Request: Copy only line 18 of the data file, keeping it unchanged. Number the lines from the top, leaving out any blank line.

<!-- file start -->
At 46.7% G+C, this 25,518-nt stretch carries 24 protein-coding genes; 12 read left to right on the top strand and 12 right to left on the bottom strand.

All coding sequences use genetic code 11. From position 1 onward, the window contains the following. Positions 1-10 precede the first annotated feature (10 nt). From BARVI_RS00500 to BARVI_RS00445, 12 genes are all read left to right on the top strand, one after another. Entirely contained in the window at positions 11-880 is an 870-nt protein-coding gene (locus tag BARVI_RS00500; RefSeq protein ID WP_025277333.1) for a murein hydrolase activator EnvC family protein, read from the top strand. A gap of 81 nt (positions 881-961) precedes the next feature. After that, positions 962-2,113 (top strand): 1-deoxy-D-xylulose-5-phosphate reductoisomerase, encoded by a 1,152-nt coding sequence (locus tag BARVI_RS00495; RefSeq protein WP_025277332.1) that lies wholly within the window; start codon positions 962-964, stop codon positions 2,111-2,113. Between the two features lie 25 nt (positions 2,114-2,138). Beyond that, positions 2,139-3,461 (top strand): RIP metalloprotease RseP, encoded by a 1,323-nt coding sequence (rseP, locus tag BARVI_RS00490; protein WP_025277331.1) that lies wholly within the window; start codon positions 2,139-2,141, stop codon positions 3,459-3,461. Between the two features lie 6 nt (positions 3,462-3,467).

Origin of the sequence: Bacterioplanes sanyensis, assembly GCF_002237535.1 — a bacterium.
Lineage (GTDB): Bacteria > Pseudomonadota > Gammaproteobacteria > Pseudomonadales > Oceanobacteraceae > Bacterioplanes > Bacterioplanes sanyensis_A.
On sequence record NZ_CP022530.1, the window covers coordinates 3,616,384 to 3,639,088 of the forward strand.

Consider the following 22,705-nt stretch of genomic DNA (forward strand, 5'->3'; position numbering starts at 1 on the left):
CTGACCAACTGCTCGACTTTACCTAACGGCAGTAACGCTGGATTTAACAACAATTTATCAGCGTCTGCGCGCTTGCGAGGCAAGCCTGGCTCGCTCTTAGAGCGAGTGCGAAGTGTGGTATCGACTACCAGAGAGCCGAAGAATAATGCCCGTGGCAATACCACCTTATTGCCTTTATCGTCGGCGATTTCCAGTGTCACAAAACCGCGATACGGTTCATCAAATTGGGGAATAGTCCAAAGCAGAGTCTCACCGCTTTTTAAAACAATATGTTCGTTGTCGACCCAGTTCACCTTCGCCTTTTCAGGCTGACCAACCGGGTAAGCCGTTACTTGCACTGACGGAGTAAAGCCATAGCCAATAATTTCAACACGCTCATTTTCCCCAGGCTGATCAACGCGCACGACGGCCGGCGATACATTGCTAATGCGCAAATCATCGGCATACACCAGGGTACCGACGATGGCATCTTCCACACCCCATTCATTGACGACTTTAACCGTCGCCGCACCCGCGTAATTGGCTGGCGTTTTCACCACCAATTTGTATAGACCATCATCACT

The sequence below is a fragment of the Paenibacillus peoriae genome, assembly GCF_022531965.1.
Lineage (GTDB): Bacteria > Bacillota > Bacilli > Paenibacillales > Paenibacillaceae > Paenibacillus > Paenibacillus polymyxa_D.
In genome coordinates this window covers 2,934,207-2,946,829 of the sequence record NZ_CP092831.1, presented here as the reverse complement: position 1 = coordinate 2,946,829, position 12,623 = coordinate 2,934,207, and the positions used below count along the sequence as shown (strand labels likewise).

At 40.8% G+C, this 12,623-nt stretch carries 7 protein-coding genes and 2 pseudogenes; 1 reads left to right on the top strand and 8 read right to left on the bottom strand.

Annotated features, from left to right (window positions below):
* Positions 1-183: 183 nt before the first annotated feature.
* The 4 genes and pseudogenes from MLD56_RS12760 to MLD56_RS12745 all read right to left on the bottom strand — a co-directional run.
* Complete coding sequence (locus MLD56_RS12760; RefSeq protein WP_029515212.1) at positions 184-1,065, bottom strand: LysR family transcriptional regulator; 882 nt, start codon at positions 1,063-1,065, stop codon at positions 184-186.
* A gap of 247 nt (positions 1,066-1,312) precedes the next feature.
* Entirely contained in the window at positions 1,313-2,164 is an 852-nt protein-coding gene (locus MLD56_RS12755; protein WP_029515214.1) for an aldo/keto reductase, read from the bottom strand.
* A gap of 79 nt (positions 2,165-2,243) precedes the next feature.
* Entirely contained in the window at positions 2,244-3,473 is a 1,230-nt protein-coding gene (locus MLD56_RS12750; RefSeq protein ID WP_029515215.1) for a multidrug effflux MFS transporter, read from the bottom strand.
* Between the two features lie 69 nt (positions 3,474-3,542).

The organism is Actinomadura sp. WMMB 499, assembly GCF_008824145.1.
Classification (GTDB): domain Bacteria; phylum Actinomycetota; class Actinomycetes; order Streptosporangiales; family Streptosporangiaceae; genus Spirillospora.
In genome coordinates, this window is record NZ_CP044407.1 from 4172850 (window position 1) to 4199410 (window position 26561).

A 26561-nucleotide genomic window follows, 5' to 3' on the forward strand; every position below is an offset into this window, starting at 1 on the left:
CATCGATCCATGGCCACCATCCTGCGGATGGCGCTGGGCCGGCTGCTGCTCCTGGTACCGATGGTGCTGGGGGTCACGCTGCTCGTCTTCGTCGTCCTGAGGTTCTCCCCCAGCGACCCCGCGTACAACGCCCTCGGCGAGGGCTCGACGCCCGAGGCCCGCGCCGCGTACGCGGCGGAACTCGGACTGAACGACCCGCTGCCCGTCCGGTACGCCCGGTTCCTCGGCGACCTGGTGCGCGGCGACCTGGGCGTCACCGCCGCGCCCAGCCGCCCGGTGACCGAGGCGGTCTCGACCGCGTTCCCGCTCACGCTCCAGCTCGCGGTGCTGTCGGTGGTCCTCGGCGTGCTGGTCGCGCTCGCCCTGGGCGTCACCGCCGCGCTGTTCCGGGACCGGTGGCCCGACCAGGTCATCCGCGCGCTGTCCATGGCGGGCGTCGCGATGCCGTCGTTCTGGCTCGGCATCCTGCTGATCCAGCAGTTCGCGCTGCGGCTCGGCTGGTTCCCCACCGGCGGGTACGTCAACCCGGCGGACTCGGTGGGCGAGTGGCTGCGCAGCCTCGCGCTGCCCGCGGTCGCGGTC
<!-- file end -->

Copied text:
* A gap of 79 nt (positions 2,165-2,243) precedes the next feature.